Azerbaijan’s traditional game Chovqan put on UNESCO Intangible Cultural Heritage List
December 3, 2013 - Azerbaijan`s Chovqan, a traditional Karabakh horse-riding game, has today been included in the UNESCO Intangible Cultural Heritage List as part of the eighth session of the Intergovernmental Committee for the Safeguarding of the Intangible Cultural Heritage in Baku.
Chaired by Azerbaijani Minister of Culture and Tourism Abulfas Garayev, the session brings together more than 780 delegates from 116 countries.
The first part of the event heard reports of the member states on the implementation of the Convention for the Safeguarding of the Intangible Cultural Heritage.
The event participants thanked Azerbaijan for the excellent organization of the session.
The second part of the session heard the report on the organization`s activity in 2013.
Following the report, the Committee considered the inscription of ten new nominations for the List of Intangible Cultural Heritage in Need of Urgent Safeguarding, which helps States Parties mobilize international cooperation and assistance to ensure the transmission of this heritage with the participation of the concerned communities.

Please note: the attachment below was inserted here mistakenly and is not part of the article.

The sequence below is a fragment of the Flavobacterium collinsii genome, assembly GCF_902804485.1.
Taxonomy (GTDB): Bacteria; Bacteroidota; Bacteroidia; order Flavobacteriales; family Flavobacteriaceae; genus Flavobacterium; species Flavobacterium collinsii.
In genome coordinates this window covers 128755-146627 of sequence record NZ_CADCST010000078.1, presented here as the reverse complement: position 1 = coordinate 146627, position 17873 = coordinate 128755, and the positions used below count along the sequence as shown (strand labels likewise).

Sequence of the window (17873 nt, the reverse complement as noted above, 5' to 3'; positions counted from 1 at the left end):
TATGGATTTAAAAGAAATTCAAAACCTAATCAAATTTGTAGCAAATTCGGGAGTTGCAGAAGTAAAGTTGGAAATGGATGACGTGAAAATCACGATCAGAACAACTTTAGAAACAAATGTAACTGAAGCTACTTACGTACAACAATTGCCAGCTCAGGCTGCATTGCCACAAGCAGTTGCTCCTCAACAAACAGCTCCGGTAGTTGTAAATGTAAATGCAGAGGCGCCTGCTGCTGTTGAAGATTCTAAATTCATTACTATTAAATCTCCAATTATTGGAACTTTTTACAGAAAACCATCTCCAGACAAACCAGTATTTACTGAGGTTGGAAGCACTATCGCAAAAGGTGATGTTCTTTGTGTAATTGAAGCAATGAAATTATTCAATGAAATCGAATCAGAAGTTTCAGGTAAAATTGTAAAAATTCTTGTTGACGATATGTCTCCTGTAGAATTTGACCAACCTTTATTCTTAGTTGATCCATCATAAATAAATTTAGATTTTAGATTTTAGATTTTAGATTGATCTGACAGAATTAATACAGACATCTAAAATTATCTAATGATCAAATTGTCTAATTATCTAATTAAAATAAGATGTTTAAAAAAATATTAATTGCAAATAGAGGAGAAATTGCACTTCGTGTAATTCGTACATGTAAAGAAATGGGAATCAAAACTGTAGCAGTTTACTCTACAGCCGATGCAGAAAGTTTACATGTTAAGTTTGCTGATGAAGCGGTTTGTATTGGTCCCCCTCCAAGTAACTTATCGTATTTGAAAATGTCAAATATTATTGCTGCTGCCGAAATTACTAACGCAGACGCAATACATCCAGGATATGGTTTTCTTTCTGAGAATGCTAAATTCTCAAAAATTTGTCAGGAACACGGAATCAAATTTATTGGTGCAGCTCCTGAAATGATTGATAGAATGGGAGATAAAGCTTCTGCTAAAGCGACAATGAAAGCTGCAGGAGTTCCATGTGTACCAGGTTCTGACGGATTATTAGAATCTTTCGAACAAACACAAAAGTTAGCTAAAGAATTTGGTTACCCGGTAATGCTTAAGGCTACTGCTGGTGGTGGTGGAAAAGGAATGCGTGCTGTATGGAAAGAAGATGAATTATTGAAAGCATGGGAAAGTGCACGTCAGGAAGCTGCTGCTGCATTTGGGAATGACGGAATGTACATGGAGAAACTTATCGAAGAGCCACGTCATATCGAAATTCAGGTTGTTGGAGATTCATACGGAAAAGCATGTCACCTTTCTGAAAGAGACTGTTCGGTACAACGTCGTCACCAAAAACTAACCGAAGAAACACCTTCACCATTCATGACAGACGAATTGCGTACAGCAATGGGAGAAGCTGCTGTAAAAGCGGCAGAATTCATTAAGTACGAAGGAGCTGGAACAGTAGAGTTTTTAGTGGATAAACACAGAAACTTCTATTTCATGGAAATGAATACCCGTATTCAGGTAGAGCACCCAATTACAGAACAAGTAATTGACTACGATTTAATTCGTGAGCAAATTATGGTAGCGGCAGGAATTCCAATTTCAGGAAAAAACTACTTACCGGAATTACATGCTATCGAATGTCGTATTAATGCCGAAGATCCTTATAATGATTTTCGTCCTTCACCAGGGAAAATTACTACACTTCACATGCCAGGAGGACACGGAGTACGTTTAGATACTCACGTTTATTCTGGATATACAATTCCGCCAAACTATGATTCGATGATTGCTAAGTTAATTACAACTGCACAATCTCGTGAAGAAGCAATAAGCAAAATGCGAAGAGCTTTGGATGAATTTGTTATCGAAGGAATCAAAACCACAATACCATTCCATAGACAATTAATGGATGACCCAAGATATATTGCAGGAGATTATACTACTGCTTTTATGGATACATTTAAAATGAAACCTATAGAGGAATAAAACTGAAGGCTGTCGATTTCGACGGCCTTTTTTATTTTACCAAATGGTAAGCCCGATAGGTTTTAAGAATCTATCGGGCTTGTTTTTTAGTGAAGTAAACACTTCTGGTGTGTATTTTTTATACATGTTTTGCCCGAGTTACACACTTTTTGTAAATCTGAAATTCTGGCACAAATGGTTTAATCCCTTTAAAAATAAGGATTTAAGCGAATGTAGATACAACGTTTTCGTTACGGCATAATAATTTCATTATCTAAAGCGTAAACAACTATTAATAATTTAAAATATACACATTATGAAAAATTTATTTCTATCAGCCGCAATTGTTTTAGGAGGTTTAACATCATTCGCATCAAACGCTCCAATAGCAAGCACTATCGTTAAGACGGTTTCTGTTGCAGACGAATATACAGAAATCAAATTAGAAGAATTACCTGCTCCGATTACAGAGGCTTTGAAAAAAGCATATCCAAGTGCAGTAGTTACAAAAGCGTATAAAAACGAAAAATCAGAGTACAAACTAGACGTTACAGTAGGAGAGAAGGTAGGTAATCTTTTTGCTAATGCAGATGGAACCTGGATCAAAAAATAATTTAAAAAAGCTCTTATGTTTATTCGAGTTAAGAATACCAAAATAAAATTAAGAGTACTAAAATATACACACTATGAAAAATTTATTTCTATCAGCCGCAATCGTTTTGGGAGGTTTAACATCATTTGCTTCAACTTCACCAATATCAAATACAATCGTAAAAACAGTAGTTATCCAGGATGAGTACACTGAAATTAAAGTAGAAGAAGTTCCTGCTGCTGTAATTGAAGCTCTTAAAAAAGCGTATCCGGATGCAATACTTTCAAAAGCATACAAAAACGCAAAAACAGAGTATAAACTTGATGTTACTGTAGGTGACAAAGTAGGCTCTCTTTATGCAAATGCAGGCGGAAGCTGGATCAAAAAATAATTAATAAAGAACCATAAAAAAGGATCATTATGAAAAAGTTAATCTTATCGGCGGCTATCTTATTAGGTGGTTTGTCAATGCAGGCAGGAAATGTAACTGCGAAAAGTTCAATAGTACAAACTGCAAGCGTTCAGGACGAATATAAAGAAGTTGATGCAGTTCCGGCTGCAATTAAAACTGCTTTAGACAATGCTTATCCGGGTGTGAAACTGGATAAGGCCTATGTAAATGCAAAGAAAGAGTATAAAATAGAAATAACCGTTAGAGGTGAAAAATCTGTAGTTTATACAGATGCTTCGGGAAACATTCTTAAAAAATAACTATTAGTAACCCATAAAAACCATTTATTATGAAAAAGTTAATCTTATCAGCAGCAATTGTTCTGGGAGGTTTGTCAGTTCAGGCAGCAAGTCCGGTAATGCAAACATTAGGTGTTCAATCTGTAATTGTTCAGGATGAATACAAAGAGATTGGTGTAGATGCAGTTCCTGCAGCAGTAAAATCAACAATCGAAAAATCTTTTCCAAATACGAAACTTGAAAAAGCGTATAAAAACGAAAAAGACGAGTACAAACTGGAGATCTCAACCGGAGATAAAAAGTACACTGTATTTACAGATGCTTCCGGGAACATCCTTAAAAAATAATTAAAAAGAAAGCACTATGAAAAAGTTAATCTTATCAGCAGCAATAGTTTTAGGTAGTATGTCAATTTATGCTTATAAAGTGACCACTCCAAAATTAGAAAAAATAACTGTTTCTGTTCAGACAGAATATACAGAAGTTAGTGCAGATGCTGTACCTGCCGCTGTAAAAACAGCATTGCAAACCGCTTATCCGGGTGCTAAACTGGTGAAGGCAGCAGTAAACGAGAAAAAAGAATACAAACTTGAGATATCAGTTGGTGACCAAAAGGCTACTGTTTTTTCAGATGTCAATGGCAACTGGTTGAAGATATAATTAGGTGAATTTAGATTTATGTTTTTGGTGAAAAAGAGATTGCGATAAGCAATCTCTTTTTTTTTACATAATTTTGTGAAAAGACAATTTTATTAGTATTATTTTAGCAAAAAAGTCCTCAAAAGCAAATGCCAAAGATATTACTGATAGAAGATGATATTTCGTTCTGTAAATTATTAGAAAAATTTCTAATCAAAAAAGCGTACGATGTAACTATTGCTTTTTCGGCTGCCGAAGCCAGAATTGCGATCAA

The event participants were also informed about Azerbaijan`s Chovqan game.
The UNESCO session then announced that the Chovqan has been included in the List of Intangible Cultural Heritage in Need of Urgent Safeguarding.
Minister of Culture and Tourism Abulfas Garayev thanked the secretariat of the Cultural Heritage Convention on behalf of the Azerbaijani government and people, noting it was a result of the good teamwork.
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Chovqan is a traditional horse-riding game played on a flat, grassy field by two competing teams of players mounted on Karabakh horses. Each team has five riders, with two fullbacks and three forwards. The game starts at the centre of the field and players use wooden mallets to try to drive a small leather or wooden ball into their opponents’ goal. The game is interspersed with instrumental folk music called janghi. Chovqan players and trainers are all local male farmers and skilled riders. They traditionally wear large astrakhan hats, long tight-fitting coats with a high waist, and special trousers, socks and shoes. People of all ages come to watch this traditional game and to support their teams. Chovqan strengthens feelings of identity rooted in nomadic culture and linked to the perception of the horse as an integral part of everyday life. The specific rules, skills and techniques of Chovqan are transmitted from experienced players to beginners through collective training. The practice and transmission of Chovqan have weakened, however, due to a loss of interest among the youth, combined with urbanization and migration, leading to a shortage of players, trainers and Karabakh horses.